OP 1, section 15, provides guidance to officers on processing high profile, contentious or sensitive cases. The following are examples of cases that may be described as high profile, contentious or sensitive:

  • applicants with public profiles;
  • security concerns;
  • human rights violations;
  • serious criminality;
  • organized crime;
  • highly publicized cultural or sporting events and international conventions;
  • other media interest and/or coverage (both foreign and domestic);
  • provincial jurisdiction over minors;
  • enquiries received from the office of the Minister or Deputy Minister;
  • specific enquiries received from a member of Parliament;
  • allegations or proof of professional misconduct (values and ethics, serious error in case processing, fraud);
  • threats or harassment (client vs. employee);
  • disputes with another department or government authority; and
  • federal-provincial issues.

Officers should be particularly vigilant when processing cases which include the following factors:

  • Unaccompanied minors in immediate need of assistance and in an urgent and compelling situation, who are:
    • destined to a parent or a legal guardian with permanent legal status in Canada (CC, PR, Protected Person);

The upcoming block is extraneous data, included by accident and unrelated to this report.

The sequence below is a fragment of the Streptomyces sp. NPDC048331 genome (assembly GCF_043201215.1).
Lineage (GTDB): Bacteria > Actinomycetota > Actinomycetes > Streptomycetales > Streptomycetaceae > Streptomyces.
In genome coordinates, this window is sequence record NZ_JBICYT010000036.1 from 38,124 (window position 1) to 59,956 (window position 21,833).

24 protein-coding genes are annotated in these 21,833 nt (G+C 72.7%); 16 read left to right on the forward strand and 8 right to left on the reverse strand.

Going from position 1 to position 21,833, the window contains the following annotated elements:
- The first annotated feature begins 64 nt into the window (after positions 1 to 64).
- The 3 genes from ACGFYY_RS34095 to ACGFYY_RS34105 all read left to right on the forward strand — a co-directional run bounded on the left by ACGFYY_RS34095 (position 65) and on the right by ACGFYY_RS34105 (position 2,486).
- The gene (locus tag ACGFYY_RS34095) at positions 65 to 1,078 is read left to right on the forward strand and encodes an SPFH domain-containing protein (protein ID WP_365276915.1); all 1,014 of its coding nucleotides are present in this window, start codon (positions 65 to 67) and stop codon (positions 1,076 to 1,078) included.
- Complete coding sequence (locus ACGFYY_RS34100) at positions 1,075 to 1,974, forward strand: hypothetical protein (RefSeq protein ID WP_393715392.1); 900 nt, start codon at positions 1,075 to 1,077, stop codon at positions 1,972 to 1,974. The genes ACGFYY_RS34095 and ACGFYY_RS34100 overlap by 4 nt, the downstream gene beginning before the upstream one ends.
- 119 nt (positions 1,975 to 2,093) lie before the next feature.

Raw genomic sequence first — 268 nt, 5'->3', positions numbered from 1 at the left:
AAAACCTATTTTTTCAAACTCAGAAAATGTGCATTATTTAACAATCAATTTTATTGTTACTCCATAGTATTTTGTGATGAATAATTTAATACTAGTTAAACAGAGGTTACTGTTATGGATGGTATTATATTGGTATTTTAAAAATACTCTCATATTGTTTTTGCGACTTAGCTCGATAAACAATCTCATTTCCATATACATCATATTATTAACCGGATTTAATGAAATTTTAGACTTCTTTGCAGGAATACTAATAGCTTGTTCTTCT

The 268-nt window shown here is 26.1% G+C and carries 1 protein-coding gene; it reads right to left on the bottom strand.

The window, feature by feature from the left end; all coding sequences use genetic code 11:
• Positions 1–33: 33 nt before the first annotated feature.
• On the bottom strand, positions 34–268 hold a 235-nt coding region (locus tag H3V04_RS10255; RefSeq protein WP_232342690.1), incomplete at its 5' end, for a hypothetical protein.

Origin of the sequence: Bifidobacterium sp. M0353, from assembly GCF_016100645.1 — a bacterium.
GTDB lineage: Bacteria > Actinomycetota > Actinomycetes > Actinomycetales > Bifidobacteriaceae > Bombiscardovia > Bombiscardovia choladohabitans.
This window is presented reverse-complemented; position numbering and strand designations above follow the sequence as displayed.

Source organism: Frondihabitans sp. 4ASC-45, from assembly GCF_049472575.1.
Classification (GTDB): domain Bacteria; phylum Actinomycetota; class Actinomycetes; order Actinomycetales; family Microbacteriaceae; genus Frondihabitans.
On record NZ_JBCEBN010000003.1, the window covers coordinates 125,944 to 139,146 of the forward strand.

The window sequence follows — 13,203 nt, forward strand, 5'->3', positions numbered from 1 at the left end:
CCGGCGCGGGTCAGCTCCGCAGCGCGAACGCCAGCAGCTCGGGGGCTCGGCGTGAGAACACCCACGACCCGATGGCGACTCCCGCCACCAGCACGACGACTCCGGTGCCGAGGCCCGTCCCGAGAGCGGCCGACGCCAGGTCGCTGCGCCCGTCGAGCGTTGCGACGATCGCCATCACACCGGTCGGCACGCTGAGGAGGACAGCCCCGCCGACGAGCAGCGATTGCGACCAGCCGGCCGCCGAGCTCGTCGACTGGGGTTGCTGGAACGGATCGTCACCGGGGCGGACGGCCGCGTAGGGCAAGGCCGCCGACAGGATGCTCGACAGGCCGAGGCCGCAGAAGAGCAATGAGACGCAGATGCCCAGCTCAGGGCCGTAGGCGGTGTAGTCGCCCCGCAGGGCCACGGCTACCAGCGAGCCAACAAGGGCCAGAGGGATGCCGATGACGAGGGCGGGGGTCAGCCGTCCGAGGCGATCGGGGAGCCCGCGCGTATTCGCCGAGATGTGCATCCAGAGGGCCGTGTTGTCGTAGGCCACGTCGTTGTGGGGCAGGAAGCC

• sponsorable or included in a parent’s application for permanent residence, where matters related to the best interests of the child, such as custody or guardianship concerns, are unresolved.
  • Persons for whom there is an approved Family Class sponsorship, who are in an urgent and compelling situation, and are:
    • in need of urgent medical attention;
    • at risk and in need of other immediate assistance.

When officers determine that a case is high-profile, they must inform NHQ as per the procedure outlined in OP 1, section 15. When informing NHQ of these cases, officers are asked to include the Operational Management and Coordination Branch on their distribution list. Conversely, should it be determined in Canada that a particular case may become high-profile, NHQ will notify the office processing the case.

Cases where a TRP may be appropriate:

  • The applicant is a member of the family class and is sponsorable by a Canadian citizen or a permanent resident of Canada;
  • The applicant is a family member of a protected person in Canada and has been included in their application for permanent residence.

The applicant and dependents should be in a situation that merits being processed for early admission on a TRP, such that awaiting the finalization of an application for a PRV would put them at risk and cause significant hardship.

Persons in circumstances, such as the following, may be deemed worthy of special consideration:

  • Minors (FC3 and dependents of protected persons, including successful refugee claimants) who are alone, who may not have safe housing arrangements and who are without the care of an adult relative. Children in these circumstances are particularly vulnerable and could be subject to abuse, suffer malnutrition or have inadequate health care if they are not processed through an early admission TRP;